There are three main option groups available. The Premium package adds accent lighting, a center armrest between the front seats, premium floor mats and leather trim throughout the cabin. The Sport package features selectable sport modes, enhanced throttle response, a higher rpm limit, a rear underbody diffuser, titanium exhaust tips and cross-drilled brake rotors with black-painted calipers. The Technology package includes cruise control, rear parking sensors, Bluetooth and an upgraded stereo with DVD playback, a 7-inch touchscreen display, navigation and a USB port.
Stand-alone options include a sports ratio gearbox, a rearview camera, power-folding mirrors, various wheel options and clear paint protection film. Buyers can also opt to delete the rear seats in favor of a rear parcel area.
Powertrains and Performance:
The 2010 Lotus Evora is powered by a mid-mounted 3.5-liter V6 that is sourced from Toyota. The engine produces 276 horsepower and 258 pound-feet of torque. The only transmission available is a traditional six-speed manual, though there are rumors of an upcoming paddle-shift automatic in the works. Lotus estimates the 0-60-mph time at around 4.5 seconds, while top speed is electronically governed at 150 mph. Just as impressive as the performance numbers is the fuel efficiency; the Evora is expected to achieve 26 mpg in highway driving.
The 2010 Lotus Evora is noticeably sparse when it comes to safety equipment. Antilock brakes and traction/stability control are included, but neither side nor side curtain airbags are available.
Interior Design and Special Features:
The Evora's interior is quite a departure from the hard-core sports cars in the Lotus lineup, sporting a modern cockpit with rich leather surfaces, carpeting and significantly more creature comforts than what's offered in the Elise and Exige. The relatively few knobs and buttons are within easy reach and are elegantly styled and placed.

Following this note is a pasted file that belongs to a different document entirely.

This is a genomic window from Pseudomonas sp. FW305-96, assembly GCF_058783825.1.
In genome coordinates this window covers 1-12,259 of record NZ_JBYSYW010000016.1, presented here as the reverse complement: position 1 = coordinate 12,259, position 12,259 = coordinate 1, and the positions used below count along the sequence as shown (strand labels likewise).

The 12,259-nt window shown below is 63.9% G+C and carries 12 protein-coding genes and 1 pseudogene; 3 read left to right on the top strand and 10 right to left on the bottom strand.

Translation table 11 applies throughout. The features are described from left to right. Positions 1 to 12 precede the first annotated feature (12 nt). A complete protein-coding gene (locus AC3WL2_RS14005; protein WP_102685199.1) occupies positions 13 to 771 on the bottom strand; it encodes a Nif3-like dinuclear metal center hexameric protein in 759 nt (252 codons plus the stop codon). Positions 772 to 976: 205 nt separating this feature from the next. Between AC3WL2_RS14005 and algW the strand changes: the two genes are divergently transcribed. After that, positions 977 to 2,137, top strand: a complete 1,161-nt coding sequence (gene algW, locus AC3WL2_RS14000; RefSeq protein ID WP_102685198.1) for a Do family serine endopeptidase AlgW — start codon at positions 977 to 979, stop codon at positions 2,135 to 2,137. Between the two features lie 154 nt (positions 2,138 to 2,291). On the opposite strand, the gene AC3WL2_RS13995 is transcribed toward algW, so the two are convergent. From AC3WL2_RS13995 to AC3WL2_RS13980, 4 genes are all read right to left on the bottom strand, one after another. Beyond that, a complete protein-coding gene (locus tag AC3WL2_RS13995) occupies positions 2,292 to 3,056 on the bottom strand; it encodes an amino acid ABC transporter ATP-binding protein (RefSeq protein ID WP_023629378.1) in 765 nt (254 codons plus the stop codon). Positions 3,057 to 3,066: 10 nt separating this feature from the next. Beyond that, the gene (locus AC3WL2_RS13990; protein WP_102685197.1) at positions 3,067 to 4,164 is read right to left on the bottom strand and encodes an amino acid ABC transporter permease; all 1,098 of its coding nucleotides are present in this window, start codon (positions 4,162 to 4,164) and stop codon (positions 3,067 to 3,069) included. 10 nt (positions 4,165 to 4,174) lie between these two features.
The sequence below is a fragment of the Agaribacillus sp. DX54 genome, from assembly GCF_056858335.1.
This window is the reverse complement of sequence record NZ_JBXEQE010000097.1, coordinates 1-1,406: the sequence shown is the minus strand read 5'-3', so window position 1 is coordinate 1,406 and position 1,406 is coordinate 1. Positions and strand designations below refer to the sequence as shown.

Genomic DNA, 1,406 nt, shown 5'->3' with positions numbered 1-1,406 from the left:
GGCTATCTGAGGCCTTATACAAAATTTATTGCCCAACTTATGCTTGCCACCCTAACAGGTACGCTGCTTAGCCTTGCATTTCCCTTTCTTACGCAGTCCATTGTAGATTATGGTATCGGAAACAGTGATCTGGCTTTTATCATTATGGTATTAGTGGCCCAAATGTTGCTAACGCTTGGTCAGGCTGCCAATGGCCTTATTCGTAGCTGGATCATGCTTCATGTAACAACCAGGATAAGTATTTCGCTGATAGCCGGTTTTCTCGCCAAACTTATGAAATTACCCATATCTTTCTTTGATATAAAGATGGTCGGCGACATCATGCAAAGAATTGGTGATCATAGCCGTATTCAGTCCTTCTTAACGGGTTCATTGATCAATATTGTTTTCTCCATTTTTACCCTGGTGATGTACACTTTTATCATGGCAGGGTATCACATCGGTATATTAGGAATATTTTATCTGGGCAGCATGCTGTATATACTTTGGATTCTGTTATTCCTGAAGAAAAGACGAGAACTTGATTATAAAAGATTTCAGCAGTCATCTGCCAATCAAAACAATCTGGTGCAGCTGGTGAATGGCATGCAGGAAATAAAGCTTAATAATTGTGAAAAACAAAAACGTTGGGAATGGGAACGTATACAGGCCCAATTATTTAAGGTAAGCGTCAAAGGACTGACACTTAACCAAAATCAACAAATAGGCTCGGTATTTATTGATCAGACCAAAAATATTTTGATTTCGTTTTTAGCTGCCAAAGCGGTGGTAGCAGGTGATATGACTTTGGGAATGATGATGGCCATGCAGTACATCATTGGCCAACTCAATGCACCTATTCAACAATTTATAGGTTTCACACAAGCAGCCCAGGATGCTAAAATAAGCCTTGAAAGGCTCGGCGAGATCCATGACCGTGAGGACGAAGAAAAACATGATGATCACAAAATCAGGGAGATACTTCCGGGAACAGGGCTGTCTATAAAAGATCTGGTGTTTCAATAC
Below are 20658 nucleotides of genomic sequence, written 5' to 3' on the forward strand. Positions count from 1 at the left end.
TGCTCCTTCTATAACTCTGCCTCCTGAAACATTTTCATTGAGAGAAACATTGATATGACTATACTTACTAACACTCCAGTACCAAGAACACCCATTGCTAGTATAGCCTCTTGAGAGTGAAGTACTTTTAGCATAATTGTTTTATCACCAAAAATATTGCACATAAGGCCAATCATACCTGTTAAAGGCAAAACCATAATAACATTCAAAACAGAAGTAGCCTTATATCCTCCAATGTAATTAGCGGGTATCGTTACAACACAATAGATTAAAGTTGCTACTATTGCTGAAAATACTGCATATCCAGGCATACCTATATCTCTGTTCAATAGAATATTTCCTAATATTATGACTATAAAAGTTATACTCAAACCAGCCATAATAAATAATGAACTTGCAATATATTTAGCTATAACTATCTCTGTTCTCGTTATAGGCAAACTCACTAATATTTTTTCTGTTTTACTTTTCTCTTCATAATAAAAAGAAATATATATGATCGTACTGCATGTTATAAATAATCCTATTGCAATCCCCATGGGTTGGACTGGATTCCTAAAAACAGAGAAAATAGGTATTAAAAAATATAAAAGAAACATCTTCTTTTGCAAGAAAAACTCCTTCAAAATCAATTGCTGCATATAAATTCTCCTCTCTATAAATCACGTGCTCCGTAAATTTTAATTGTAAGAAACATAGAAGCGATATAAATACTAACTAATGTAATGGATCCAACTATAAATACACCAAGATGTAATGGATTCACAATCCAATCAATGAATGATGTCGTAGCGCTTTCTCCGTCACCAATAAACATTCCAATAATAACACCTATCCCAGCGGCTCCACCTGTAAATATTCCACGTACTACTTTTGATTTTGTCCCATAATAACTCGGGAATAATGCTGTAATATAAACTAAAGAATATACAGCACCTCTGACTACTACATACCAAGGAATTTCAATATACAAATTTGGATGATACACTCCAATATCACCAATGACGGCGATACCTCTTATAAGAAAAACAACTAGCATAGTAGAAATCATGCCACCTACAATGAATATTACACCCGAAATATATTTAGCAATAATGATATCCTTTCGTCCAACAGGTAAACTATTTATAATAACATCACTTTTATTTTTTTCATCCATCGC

Entry and exit from the front seats are much more civilized than in the Elise or Exige, thanks to a shorter and narrower side sill and larger door openings. Once seated, there is significantly more space up front -- enough to comfortably accommodate 6-foot-plus adults. Unfortunately, though, the front wheelwell intrudes on foot space. As a result, the clutch pedal is shifted an inch or so to the right, which can be awkward for some drivers. We had bigger issues with the lack of a functional dead pedal, however. A small ledge that can only fit a few toes is all that is provided and its placement is painfully uncomfortable.
The rear seats don't fare any better, and are really no more than an upholstered package shelf with seatbelts. Rear space is almost nonexistent, and may even be uncomfortable for small children. In a pinch, these seats may come in handy, but we'd probably opt for the rear-seat delete. Rear visibility is laughable, but fortunately, a rearview camera is available as an option. As for the trunk, Lotus claims the Evora can hold up to 5.7 cubic feet but its narrow shape drastically limits what you can store back there. Strangely enough, the Elise's trunk, which can hold only 4.0 cubes, more easily accommodates bulkier items because of its wider shape.
The 2010 Lotus Evora is most at home on tight, twisting roads. Like its smaller Elise and Exige cousins, the Evora knifes through turns with uncommon precision and otherworldly levels of grip. Unlike the Elise, however, the Evora provides a relatively serene cabin, with few squeaks and rattles, plenty of sound insulation and a suspension that reduces pothole effects to "normal" car standards.
Power is plentiful throughout the rev range and the transmission features well-spaced gears to make the most of the V6's output. Steering feel is as good as it gets for any car, and the power steering makes maneuvering in tight spots effortless.